- Historic Sites
The Mystery Of The Mary Celeste
A Classic Riddle of the Sea From an Absorbing New Book
February/march 1981 | Volume 32, Issue 2
Eleven years later an English magazine published an anonymous short story based loosely on the discovery of the derelict Celeste . A well-written if barely credible tale of wholesale murder for motives of racial vengeance, “J. Habakuk Jephson’s Statement” included several embellishments that were absorbed into the evolving legend of the vessel, notably the spelling of her name as Marie Celeste and the circumstance of her “boats”—two of them—being neatly slung in their davits. [In 1892 the story’s author was revealed to be Arthur Conan Doyle.]
Other romancers added their own improvements to the story: thus, in one frequently repeated version, the derelict was encountered sailing under a full spread of canvas, and the Dei Gratia ’s boarding party found a partly consumed breakfast on the cabin table, including cups of tea that were still lukewarm . Authors variously conjectured that the Celeste ’s people had been carried off by a giant octopus and by pirates; that Captain Briggs, overcome by religious mania, had butchered his family and everyone else before flinging himself into the sea; that fumes from a submarine volcanic eruption had driven the ship’s company mad with thirst, causing them to jump overboard.
Further errors and inventions proliferated until 1942, seventy years after the event, when, by coincidence, two American writers laid out all the known facts in two carefully researched books: George S. Bryan’s Mystery Ship: The Mary Celeste in Fancy and in Fact and Charles Edey Fay’s Mary Celeste: The Odyssey of an Abandoned Ship .
That the Celeste ’s people perished there can be no doubt. As to why they abandoned her, the best published authorities, Messrs. Bryan and Fay, incline to the theory of Dr. Oliver Cobb, a younger cousin of both Captain Briggs and Mrs. Briggs. Dr. Cobb ascribed the captain’s sudden alarm to the threat of explosion posed by fumes of alcohol that had escaped from the porous red-oak barrels and been warmed by the surrounding waters while being confined in the hold. Did these gases rumble menacingly, as Captain Morehouse believed? Or did spontaneous combustion occur, blowing off the fore hatch cover, as the Celeste ’s then principal owner, Captain J. H. Winchester, afterward maintained? Dr. Cobb could not say. He felt certain, however, that the presence of Mrs. Briggs and Sophia had hastened the captain’s decision to remove everybody.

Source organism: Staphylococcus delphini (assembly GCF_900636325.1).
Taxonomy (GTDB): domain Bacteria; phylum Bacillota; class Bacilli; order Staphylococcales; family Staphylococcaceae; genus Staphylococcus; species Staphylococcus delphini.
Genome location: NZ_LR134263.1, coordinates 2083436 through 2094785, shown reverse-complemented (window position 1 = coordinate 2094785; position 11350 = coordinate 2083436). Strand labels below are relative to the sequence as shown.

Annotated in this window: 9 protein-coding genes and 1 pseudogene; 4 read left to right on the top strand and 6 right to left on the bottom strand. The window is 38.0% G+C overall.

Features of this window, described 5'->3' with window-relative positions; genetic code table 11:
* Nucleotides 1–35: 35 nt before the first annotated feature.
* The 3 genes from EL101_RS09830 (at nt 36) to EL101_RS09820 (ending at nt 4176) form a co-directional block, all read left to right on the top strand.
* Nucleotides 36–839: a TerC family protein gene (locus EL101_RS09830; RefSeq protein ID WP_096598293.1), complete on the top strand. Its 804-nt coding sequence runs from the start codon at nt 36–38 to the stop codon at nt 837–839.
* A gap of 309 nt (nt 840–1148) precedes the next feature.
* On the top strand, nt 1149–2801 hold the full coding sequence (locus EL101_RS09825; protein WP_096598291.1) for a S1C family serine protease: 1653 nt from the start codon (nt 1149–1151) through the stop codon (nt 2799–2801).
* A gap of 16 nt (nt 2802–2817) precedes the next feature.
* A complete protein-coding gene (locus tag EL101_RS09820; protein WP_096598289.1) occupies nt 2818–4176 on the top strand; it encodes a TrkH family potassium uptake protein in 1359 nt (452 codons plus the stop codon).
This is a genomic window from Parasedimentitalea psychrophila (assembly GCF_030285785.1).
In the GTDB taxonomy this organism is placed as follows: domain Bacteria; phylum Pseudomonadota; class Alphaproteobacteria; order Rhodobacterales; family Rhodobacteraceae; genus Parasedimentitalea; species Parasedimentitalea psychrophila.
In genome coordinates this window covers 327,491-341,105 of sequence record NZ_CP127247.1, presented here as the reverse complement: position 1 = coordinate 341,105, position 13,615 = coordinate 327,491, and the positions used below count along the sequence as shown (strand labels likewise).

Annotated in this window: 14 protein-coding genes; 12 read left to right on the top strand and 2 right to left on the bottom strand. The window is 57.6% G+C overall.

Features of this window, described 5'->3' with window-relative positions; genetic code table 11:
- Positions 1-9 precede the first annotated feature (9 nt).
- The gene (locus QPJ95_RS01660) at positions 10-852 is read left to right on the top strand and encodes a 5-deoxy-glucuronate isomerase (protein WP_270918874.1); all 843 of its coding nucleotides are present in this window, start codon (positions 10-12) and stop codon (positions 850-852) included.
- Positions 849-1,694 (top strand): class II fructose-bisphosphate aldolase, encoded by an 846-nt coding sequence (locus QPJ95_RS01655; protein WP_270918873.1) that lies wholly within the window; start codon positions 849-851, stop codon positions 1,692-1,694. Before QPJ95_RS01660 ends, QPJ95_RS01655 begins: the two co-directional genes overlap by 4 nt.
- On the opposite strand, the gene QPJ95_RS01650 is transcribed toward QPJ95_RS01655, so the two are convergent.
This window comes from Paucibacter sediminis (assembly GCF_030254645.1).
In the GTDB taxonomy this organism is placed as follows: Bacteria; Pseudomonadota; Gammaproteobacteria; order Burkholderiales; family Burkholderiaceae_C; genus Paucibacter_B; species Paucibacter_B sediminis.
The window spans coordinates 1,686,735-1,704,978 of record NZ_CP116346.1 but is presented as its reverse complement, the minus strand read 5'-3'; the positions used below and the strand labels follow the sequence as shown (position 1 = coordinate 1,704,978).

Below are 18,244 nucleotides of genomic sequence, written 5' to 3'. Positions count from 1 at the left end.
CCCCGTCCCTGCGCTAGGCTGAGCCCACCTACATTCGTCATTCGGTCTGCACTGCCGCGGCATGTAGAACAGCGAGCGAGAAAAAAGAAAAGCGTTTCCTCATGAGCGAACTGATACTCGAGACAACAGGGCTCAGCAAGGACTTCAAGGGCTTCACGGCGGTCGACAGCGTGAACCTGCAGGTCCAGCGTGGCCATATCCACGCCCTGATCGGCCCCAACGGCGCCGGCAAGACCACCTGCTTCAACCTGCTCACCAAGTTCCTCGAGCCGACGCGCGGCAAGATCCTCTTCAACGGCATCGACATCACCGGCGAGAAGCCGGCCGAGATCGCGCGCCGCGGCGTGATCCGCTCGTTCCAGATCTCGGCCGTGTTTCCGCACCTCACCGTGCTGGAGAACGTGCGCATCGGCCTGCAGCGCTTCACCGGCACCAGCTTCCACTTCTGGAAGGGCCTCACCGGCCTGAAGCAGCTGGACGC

According to Dr. Cobb’s hypothesis, Captain Briggs ordered the light sails furled and the mainsail lowered, then had the vessel hove to on the starboard tack. The ship’s boat was lowered; simultaneously, the main peak halyard, an inch-thick rope, was readied for use as a towline, one end being left attached to the gaff and the other bent on the boat’s painter. Gathering up chronometer, sextant, and ship’s papers, Captain Briggs ordered everyone into the boat and followed them; they cast off, and within a minute or so the ten people were well astern of the ship, linked to it by four hundred feet of slack halyard and falling rapidly farther astern. All at once a strong northerly breeze unexpectedly filled the Celeste ’s square sail; the halyard leaped out of the water to snap taut, and as the ship gathered headway the straining line parted—and the little boat was adrift.
No doubt the men rowed desperately, trying to overtake the ship, but it was hopeless: in no more than an hour or so the Celeste , a fast sailer, was out of sight.
She drifted on, mile after mile, encountered a squall and lost her foresail and upper fore-topsail. After no one can say how long, she came about to head west and shipped a sea, water cascading into her forward house and cabin and pouring into the hold through the open fore hatch. Hours or days later she again came about and headed east, only, in time, to reverse course once more. When the Dei Gratia met her, she was holding a reasonably straight course northwest by north.
But whether or not the foregoing scenario describes what actually happened will never be known. More than a century later the disappearance of the eight men, woman, and little girl in the Mary Celeste remains, as an American naval officer who inspected the derelict at Gibraltar wrote, a “sad and silent mystery of the sea,” the most baffling of all and one of the most poignant.